“I may be in deep doodoo Big Guy,” said my new pal Pavo Rotti the parakeet.
He was sitting forlornly, beak on his chest, tips of his wings drooping below his perch. I thought at first that he was hinting to have the newspaper in his cage changed. But I had already taken care of it that same morning so I tried to focus on the humor of his situation and bring a little sparkle into those soulful shoe button eyes.
“I doubt you can get into too much trouble in there my laid low lovebird,” I said forcing a chuckle. “What’s your problem?”
“A blast from my past. Could be used against me.”
At first I thought he was playing a joke on me as he’s done several times in the weeks since I rescued him. But I could see by his draggy demeanor that he was dead serious so I assumed a more solicitous tone. “Okay pal. Tell me about it. I’ll keep it in the strictest confidence.”
“It’s Miss Kari T. Kanari the soprano in the house next door.” He whispered.
As soon as he mentioned her name, I saw trouble coming. He had escaped from his cage a couple weeks before after Phallix the cat tipped it over. He flew across the yard and into Ms. Natale’s house where Miss Kari is artiste in residence. When Ms. Natale found him sitting on top of Miss Kari’s cage, she was furious.
“Wait a minute, do you mean to tell me that Miss Kari may be . . . ?” I stopped in mid question, unable to bring myself to say the word aloud. I shuddered to think what it could do to his future.
“No. Not that,” he said emphatically. “It’s more serious than that.”
“What could be more serious than pregnancy? I’d never let you shirk your responsibilities. No deadbeat dads in this family.” I wanted him to think that it appeared to be serious because Pavo thinks his life is a soap opera so I like to keep up the pretense.
“Cool your jets Big Guy. I’m not that sort of person. But I’ve got to admit that it took place in a fit of passion.”
“Well Big Guy, when I was over there visiting Miss Kari, we got to do a little billing and cooing. I was overcome with feelings I’d never experienced before and I’m afraid I let my guard down. I said some things I shouldn’t have.”
“I let slip that I don’t have a green card.”
It took a couple seconds for the enormity of his confession to sink in and I reeled backwards as if his revelation had hit me like a thunderbolt. Pavo loves drama in his life so I try to go along with him and overact a bit to let him think I’m interested.
“Do you mean to tell me that you’re in this country illegally?”
“I’m afraid so Big Guy. No papers. No inoculation. No green card. No Social Security number. I’m not proud to admit it, but I’m an illegal alien.”
“But she wouldn’t tell, . . . or would she?”
“She thinks she’s some sort of an uptown bird but I found out her real name is Serinus canarius and she had it changed to Kanari to make it easier to blend in. She’s third generation Merikan now, even though her grandparents were illegals. Her parents were born here. She has papers. She says a fifty foot fence along the border is the way to go. I don’t think she’d hesitate to tweet on me. Especially if there’s a reward.”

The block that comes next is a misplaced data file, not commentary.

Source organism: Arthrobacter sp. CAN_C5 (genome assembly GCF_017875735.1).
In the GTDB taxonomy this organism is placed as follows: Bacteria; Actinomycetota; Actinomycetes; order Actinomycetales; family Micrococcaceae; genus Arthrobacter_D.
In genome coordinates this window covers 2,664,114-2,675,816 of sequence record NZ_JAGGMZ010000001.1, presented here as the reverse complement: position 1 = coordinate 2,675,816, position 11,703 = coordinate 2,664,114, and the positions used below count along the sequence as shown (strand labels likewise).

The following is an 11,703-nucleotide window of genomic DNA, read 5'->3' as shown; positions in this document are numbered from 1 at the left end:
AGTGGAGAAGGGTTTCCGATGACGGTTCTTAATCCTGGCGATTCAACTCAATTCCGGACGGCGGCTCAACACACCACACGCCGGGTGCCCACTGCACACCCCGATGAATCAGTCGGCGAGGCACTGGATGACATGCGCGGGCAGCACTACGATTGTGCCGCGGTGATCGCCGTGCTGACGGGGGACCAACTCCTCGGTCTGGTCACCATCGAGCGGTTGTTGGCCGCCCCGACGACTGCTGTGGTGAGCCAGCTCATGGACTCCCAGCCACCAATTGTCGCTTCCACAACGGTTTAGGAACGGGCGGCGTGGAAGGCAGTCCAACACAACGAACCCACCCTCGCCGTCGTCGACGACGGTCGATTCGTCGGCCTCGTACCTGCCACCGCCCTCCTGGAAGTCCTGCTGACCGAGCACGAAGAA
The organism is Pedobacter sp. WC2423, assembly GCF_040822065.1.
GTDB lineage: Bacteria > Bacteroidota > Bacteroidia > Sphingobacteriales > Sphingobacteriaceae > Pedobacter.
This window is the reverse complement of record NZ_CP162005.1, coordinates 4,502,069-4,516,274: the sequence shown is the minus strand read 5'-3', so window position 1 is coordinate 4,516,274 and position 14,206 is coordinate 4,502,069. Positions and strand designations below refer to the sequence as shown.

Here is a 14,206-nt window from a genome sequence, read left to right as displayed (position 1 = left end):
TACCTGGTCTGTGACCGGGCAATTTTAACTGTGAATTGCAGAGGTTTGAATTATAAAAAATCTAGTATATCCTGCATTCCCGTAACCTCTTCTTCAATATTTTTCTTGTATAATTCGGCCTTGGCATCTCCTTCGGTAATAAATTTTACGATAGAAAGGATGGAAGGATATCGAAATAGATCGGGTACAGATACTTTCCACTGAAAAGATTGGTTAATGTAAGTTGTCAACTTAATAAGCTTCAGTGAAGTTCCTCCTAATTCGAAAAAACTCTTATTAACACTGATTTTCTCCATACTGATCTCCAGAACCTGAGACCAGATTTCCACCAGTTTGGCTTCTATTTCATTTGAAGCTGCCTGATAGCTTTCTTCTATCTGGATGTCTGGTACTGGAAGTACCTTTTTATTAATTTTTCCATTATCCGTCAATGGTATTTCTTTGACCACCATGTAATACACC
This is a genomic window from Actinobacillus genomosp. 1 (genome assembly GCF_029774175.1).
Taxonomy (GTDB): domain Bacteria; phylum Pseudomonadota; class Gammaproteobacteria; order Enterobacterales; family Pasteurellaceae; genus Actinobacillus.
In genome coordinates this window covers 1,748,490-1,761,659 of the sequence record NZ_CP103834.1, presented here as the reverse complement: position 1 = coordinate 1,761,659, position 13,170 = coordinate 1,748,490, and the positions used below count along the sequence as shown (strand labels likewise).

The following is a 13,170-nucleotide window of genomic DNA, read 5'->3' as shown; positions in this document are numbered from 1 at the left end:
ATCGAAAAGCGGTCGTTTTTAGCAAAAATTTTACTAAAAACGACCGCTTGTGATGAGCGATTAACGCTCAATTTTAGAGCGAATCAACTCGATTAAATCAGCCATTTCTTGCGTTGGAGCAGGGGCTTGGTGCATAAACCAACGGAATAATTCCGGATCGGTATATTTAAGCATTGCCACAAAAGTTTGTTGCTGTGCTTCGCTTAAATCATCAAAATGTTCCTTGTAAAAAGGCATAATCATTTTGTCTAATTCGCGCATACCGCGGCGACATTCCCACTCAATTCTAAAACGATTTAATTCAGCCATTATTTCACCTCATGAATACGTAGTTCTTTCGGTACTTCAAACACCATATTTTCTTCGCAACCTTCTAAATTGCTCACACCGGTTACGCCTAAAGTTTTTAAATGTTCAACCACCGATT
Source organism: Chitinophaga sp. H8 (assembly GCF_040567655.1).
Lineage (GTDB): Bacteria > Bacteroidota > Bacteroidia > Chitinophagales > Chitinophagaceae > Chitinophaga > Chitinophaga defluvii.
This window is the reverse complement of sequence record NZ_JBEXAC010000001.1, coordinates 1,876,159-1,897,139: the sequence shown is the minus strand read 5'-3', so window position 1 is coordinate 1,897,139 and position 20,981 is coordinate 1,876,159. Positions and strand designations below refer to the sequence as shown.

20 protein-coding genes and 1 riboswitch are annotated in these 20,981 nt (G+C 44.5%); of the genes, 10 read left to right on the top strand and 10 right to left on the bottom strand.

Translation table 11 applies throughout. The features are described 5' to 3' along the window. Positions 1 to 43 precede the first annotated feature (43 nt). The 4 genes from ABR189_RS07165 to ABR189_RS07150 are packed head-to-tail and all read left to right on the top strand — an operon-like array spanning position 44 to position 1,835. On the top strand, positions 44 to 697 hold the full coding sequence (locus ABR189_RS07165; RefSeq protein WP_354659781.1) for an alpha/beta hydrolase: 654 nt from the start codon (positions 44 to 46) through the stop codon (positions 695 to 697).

“Omigod,” I sighed. “Nannygate in my own house.” When my breathing finally slowed down I said, “I’m really disappointed in you Pavo. You must have said something seriously out of line to Miss Kari to make her so angry. And now she’s going to make you pay for it. But how did this all come about in the first place? How did you get here?”
“My mother left Australia, smuggled out on a slow boat from China. I was born in transit. After island hopping across the Pacific the boat went through the Panama Canal. We escaped and found our way to Mexico where she was put in contact with a coyote who made arrangements to get her across the border. But he took off and left her with nothing but a few marijuana seeds and a flock of baby budgies. I was one of six.”
“So how’d you get into the States?”
“We joined a flock of swallows, heading north for the summer, crossed the border at Tijuana and didn’t rest until we reached Capistrano. But my mother got caught in a butterfly net and was held for a narcotics violation when they found her seed stash. I and my brothers and sisters escaped. But we had to scatter. It’s the last time I saw any of my family.”
“So you think your mother has been deported.”
“No doubt about it. Probably back in Australia by now.”
“I don’t know what to do for you Pavo.”
“Would you mind going over to explain the situation to Miss Kari and Ms. Natale, – maybe even appeal to their maternal instincts. Tell them my mother came here because she wanted a better life for her children. Lay it on thick. Maybe they’ll understand.”
“Not likely little buddy. Have you seen the bumper sticker on Ms. Natale’s car?”
“Do you mean the one that says CUSTER GOT WHAT HE DESERVED?”
“That’s it Pavo. Ms. Natale’s a rabid miscegenationist.
“Hold on Big Guy. Is that another religious sect?”
“No. She’s an indigenous American and it just means that she doesn’t believe in mixing races. And she thinks we all should go back to where we came from.”